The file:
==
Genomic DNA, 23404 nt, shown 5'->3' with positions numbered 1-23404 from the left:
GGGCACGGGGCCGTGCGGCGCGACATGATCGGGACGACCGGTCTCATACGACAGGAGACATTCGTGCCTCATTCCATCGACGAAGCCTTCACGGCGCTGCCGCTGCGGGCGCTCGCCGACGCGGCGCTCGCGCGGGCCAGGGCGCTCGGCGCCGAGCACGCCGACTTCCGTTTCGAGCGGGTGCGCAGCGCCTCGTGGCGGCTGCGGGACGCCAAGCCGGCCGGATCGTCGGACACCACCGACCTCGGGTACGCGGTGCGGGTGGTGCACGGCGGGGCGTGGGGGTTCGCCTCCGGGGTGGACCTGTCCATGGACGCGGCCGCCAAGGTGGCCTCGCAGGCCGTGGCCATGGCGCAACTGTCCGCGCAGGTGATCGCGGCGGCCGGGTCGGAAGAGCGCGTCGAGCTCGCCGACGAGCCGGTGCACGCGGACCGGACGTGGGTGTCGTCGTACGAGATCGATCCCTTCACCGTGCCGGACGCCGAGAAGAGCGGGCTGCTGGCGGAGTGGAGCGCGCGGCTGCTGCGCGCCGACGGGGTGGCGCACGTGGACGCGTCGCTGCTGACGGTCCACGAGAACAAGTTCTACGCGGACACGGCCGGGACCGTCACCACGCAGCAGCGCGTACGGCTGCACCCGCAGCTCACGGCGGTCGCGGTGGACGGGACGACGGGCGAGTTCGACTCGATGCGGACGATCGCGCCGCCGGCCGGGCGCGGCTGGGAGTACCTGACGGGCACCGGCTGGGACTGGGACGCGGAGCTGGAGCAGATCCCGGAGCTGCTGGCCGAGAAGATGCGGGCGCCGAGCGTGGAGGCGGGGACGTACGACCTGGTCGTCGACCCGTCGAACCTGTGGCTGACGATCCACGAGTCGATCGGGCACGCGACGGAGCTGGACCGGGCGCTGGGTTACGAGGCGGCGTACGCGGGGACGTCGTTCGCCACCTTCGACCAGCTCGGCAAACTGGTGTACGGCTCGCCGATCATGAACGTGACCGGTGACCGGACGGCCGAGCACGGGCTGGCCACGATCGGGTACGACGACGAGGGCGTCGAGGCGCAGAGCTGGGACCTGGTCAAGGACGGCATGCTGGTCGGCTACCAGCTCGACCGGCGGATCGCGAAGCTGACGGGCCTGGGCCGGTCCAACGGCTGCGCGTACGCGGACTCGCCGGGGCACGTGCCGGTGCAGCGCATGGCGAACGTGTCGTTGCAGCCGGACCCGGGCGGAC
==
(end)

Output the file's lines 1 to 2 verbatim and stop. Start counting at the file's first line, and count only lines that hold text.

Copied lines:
Genomic DNA, 23404 nt, shown 5'->3' with positions numbered 1-23404 from the left:
GGGCACGGGGCCGTGCGGCGCGACATGATCGGGACGACCGGTCTCATACGACAGGAGACATTCGTGCCTCATTCCATCGACGAAGCCTTCACGGCGCTGCCGCTGCGGGCGCTCGCCGACGCGGCGCTCGCGCGGGCCAGGGCGCTCGGCGCCGAGCACGCCGACTTCCGTTTCGAGCGGGTGCGCAGCGCCTCGTGGCGGCTGCGGGACGCCAAGCCGGCCGGATCGTCGGACACCACCGACCTCGGGTACGCGGTGCGGGTGGTGCACGGCGGGGCGTGGGGGTTCGCCTCCGGGGTGGACCTGTCCATGGACGCGGCCGCCAAGGTGGCCTCGCAGGCCGTGGCCATGGCGCAACTGTCCGCGCAGGTGATCGCGGCGGCCGGGTCGGAAGAGCGCGTCGAGCTCGCCGACGAGCCGGTGCACGCGGACCGGACGTGGGTGTCGTCGTACGAGATCGATCCCTTCACCGTGCCGGACGCCGAGAAGAGCGGGCTGCTGGCGGAGTGGAGCGCGCGGCTGCTGCGCGCCGACGGGGTGGCGCACGTGGACGCGTCGCTGCTGACGGTCCACGAGAACAAGTTCTACGCGGACACGGCCGGGACCGTCACCACGCAGCAGCGCGTACGGCTGCACCCGCAGCTCACGGCGGTCGCGGTGGACGGGACGACGGGCGAGTTCGACTCGATGCGGACGATCGCGCCGCCGGCCGGGCGCGGCTGGGAGTACCTGACGGGCACCGGCTGGGACTGGGACGCGGAGCTGGAGCAGATCCCGGAGCTGCTGGCCGAGAAGATGCGGGCGCCGAGCGTGGAGGCGGGGACGTACGACCTGGTCGTCGACCCGTCGAACCTGTGGCTGACGATCCACGAGTCGATCGGGCACGCGACGGAGCTGGACCGGGCGCTGGGTTACGAGGCGGCGTACGCGGGGACGTCGTTCGCCACCTTCGACCAGCTCGGCAAACTGGTGTACGGCTCGCCGATCATGAACGTGACCGGTGACCGGACGGCCGAGCACGGGCTGGCCACGATCGGGTACGACGACGAGGGCGTCGAGGCGCAGAGCTGGGACCTGGTCAAGGACGGCATGCTGGTCGGCTACCAGCTCGACCGGCGGATCGCGAAGCTGACGGGCCTGGGCCGGTCCAACGGCTGCGCGTACGCGGACTCGCCGGGGCACGTGCCGGTGCAGCGCATGGCGAACGTGTCGTTGCAGCCGGACCCGGGCGGAC